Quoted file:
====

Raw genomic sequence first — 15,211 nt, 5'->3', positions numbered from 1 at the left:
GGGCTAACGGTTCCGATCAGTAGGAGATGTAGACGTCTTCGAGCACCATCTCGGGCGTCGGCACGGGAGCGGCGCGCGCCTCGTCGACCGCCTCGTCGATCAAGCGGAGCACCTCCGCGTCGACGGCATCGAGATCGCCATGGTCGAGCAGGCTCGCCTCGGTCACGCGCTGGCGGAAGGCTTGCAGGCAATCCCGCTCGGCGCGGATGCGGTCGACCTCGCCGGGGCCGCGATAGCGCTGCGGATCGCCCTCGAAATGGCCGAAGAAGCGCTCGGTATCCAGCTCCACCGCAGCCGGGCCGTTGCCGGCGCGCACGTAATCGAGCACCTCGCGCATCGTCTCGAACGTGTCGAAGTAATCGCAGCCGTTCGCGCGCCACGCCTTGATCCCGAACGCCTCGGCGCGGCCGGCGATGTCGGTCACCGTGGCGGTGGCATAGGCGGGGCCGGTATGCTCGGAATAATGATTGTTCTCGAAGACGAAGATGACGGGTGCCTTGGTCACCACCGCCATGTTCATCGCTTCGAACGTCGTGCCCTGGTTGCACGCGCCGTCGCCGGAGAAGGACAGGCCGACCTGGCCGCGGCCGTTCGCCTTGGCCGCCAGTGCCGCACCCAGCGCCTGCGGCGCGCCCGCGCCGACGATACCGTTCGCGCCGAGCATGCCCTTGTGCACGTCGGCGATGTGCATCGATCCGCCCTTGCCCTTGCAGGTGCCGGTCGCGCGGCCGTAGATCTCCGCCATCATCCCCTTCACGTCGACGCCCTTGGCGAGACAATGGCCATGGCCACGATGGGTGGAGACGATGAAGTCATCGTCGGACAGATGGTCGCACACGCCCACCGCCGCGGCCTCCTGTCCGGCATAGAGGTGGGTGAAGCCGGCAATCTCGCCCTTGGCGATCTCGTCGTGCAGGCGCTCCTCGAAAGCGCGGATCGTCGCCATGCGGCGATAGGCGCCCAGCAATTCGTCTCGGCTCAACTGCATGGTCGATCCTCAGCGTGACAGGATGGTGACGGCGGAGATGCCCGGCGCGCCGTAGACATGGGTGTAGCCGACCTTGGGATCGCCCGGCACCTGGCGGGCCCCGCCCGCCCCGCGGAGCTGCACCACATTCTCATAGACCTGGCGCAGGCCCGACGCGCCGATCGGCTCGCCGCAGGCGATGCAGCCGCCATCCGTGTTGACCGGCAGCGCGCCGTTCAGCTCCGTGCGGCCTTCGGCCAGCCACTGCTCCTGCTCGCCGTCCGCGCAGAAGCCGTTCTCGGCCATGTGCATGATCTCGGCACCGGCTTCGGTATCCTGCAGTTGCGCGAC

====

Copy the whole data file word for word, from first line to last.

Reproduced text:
Raw genomic sequence first — 15,211 nt, 5'->3', positions numbered from 1 at the left:
GGGCTAACGGTTCCGATCAGTAGGAGATGTAGACGTCTTCGAGCACCATCTCGGGCGTCGGCACGGGAGCGGCGCGCGCCTCGTCGACCGCCTCGTCGATCAAGCGGAGCACCTCCGCGTCGACGGCATCGAGATCGCCATGGTCGAGCAGGCTCGCCTCGGTCACGCGCTGGCGGAAGGCTTGCAGGCAATCCCGCTCGGCGCGGATGCGGTCGACCTCGCCGGGGCCGCGATAGCGCTGCGGATCGCCCTCGAAATGGCCGAAGAAGCGCTCGGTATCCAGCTCCACCGCAGCCGGGCCGTTGCCGGCGCGCACGTAATCGAGCACCTCGCGCATCGTCTCGAACGTGTCGAAGTAATCGCAGCCGTTCGCGCGCCACGCCTTGATCCCGAACGCCTCGGCGCGGCCGGCGATGTCGGTCACCGTGGCGGTGGCATAGGCGGGGCCGGTATGCTCGGAATAATGATTGTTCTCGAAGACGAAGATGACGGGTGCCTTGGTCACCACCGCCATGTTCATCGCTTCGAACGTCGTGCCCTGGTTGCACGCGCCGTCGCCGGAGAAGGACAGGCCGACCTGGCCGCGGCCGTTCGCCTTGGCCGCCAGTGCCGCACCCAGCGCCTGCGGCGCGCCCGCGCCGACGATACCGTTCGCGCCGAGCATGCCCTTGTGCACGTCGGCGATGTGCATCGATCCGCCCTTGCCCTTGCAGGTGCCGGTCGCGCGGCCGTAGATCTCCGCCATCATCCCCTTCACGTCGACGCCCTTGGCGAGACAATGGCCATGGCCACGATGGGTGGAGACGATGAAGTCATCGTCGGACAGATGGTCGCACACGCCCACCGCCGCGGCCTCCTGTCCGGCATAGAGGTGGGTGAAGCCGGCAATCTCGCCCTTGGCGATCTCGTCGTGCAGGCGCTCCTCGAAAGCGCGGATCGTCGCCATGCGGCGATAGGCGCCCAGCAATTCGTCTCGGCTCAACTGCATGGTCGATCCTCAGCGTGACAGGATGGTGACGGCGGAGATGCCCGGCGCGCCGTAGACATGGGTGTAGCCGACCTTGGGATCGCCCGGCACCTGGCGGGCCCCGCCCGCCCCGCGGAGCTGCACCACATTCTCATAGACCTGGCGCAGGCCCGACGCGCCGATCGGCTCGCCGCAGGCGATGCAGCCGCCATCCGTGTTGACCGGCAGCGCGCCGTTCAGCTCCGTGCGGCCTTCGGCCAGCCACTGCTCCTGCTCGCCGTCCGCGCAGAAGCCGTTCTCGGCCATGTGCATGATCTCGGCACCGGCTTCGGTATCCTGCAGTTGCGCGAC